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Stove-piped and shaggy

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John Mayall was kind of a tool the last time I met him, but given his legendary status and all I decided to give him a second chance when he returned to Milestones on Saturday, September 10.

Mayall's band, The Bluesbreakers, was mirror-slick and totally in the pocket. It was Bluesbreaker guitarist Buddy Whittington (who replaced Coco Montoya in the band in 1993) who particularly shined. The Dallas native crosscut and twanged tight atop the band's solid groove before Mayall took the stage. Mayall focused mainly on material from his latest album Road Dogs and shifted easily from harp to electric piano to one of those ridiculous looking stick guitars --- I don't care if Johnny Winter plays one, they look stupid.

Mayall was a whole white generation's intro to the blues and he proved why to a packed, thrilled, white house. Though his blues are a little safe these days, the groove is solid and the vibe still righteous.

Paulie Rocco warmed up the joint --- just him and his Firebird and the blues. Rocco bleeds passion and soul and surprised the crowd who initially didn't know what to make of a longhaired cat diggin' from the Delta to Chi-town... to Ireland. I mean, when's the last time anyone played Rory Gallagher on stage in Rochester?

Later that night The Franks (best band name in the world) played a set of new music off their yet untitled album at the Bug Jar. Dan Frank is a garage rock cat through and through and seeing him on stage with big rock powerhouse drummer John Campbell is a study in an intermusical marriage. It's funny to watch the band color outside the lines a little, especially when Campbell throws in some Filthy Phildouble kick.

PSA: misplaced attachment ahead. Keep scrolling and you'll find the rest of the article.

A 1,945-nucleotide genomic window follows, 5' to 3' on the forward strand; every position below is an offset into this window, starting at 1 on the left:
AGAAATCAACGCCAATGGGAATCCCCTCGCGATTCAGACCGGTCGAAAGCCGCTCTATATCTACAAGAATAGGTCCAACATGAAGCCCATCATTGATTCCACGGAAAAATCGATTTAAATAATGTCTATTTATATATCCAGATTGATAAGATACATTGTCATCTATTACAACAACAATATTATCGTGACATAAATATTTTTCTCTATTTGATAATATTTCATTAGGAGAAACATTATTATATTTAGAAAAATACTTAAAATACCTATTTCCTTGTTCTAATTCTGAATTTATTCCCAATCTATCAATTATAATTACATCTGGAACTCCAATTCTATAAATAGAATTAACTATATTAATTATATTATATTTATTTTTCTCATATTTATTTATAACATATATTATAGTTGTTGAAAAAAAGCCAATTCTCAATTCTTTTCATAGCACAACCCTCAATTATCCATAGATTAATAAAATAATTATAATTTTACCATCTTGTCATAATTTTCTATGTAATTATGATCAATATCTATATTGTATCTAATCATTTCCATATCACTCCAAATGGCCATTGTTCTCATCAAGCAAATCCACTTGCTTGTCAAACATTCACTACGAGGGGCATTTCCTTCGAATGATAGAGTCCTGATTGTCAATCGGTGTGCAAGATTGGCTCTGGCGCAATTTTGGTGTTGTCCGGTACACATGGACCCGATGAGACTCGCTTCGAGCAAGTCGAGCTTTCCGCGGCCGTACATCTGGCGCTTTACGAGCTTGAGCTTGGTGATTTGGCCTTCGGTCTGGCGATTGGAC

And though loud 'n' bluesy show openers (and Chesterfield King protégés, or how about Chesterfield Princes?) St. Phillip's Escalator are fairly derivative, they are one of the fresher and more exciting bands in town right now. Maybe I'm just excited when kids rock out like Blue Cheer and The MC-5. SPE looks the part, too, all stove-piped and shaggy.

Monday night --- the night when only the hardcores make it out of their caves --- Seattle's The Makers returned with Blüdwülf and The UV Rays. Though touting a new record, The Makers played a set of mostly classic tunes that spanned their 15-year career. The audience was a little light but the band rocked enthusiastically with frontman Michael Maker morphing between Tom Jones and Tina Turner and Prince. Face it, the man is pretty and he knows it. As Little Richard used to say; he ain't conceited, he's convinced.

Blüdwülf warmed up the night with dual dueling guitars that were so friggin' loud the bass was completely buried. The UV Rays teetered on the brink of maybe being a little too drunk and they played a slightly mellower --- if that's possible --- set. The whole lot of them bob, bound, stagger, and fall on stage as if they're playing on a ship during a storm.

This past Saturday night I got to catch Footage for the first time. This band has some really well written indie-ish tunes. They are in essence a pop band without the frosting. The edgy guitars countered the melody and the band's casual charm. Usually when I see a Flying V on stage I expect crazier shit, like Michael Schenker or something. I was pleasantly surprised and entertained. Can't wait to hear more from this band.

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